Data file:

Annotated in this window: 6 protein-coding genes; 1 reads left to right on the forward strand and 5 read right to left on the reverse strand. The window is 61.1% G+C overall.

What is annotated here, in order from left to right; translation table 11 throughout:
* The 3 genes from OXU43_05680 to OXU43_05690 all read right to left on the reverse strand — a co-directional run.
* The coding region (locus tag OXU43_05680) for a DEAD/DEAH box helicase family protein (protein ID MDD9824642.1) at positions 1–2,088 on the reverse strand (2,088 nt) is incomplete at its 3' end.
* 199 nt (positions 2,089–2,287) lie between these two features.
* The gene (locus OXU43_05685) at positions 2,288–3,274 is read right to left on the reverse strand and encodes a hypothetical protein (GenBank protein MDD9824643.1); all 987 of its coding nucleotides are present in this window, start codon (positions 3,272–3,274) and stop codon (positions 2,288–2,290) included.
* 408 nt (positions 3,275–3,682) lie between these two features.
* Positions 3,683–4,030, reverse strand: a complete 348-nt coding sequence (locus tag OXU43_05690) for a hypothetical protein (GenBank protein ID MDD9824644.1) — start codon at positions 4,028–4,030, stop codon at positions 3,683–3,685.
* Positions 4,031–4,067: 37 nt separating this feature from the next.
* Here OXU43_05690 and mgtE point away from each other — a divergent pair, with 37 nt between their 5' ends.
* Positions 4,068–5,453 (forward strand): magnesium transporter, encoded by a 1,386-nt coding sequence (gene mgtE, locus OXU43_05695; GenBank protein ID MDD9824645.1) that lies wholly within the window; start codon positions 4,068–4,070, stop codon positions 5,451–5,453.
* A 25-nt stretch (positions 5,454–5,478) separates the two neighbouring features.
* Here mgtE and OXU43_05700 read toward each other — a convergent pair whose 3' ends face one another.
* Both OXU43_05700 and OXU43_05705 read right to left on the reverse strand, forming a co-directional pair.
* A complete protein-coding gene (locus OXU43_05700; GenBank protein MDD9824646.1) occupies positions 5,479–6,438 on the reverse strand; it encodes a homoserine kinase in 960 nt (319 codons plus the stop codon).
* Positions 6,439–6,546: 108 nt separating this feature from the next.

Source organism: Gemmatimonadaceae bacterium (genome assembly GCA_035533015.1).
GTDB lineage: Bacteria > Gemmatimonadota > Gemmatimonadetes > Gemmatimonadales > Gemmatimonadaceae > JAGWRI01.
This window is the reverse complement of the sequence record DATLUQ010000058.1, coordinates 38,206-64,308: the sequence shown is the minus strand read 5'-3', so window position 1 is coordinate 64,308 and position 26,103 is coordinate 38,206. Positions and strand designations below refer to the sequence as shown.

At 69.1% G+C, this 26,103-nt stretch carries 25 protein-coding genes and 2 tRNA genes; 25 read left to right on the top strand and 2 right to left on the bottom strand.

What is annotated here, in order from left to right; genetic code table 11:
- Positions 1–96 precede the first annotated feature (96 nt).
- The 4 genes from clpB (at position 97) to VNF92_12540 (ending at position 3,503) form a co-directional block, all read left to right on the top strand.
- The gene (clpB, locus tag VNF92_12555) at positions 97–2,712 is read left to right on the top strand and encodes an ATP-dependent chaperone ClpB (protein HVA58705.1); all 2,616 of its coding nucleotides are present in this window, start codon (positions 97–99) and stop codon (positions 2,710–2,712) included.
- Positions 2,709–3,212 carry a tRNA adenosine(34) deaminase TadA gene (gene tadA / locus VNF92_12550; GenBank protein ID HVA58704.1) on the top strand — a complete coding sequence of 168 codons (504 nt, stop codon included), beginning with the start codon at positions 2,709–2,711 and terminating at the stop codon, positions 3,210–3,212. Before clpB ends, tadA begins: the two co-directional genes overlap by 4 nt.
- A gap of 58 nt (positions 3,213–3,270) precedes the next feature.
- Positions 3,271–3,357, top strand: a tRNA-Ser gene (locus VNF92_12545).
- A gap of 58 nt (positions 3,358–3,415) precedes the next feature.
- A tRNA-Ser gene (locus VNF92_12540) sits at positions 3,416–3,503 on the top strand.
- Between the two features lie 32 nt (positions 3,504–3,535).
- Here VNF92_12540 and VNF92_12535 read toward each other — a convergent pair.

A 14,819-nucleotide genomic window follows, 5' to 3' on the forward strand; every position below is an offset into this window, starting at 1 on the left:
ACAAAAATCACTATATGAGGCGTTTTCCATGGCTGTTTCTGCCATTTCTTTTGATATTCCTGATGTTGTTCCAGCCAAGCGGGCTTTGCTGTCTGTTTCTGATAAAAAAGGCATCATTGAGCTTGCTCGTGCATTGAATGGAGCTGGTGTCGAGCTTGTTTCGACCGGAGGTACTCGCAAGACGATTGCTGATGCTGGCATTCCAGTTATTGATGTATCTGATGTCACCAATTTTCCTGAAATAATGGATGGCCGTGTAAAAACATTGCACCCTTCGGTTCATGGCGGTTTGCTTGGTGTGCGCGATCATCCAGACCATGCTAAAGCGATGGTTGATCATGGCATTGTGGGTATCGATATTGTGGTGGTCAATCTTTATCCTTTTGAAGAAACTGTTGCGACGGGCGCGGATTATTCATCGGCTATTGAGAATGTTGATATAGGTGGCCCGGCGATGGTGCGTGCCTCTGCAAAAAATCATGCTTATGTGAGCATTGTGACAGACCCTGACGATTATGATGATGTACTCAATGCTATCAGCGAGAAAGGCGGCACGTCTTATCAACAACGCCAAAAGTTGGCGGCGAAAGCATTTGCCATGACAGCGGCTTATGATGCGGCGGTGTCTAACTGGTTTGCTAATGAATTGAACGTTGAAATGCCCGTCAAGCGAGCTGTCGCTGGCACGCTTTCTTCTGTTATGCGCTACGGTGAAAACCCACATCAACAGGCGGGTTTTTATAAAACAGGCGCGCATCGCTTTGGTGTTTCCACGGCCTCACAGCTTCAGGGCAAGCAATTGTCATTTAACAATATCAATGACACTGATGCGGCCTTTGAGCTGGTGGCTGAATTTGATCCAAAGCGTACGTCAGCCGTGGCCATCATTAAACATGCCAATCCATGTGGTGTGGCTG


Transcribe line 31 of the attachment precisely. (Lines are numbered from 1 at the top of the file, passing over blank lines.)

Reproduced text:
- Here VNF92_12540 and VNF92_12535 read toward each other — a convergent pair.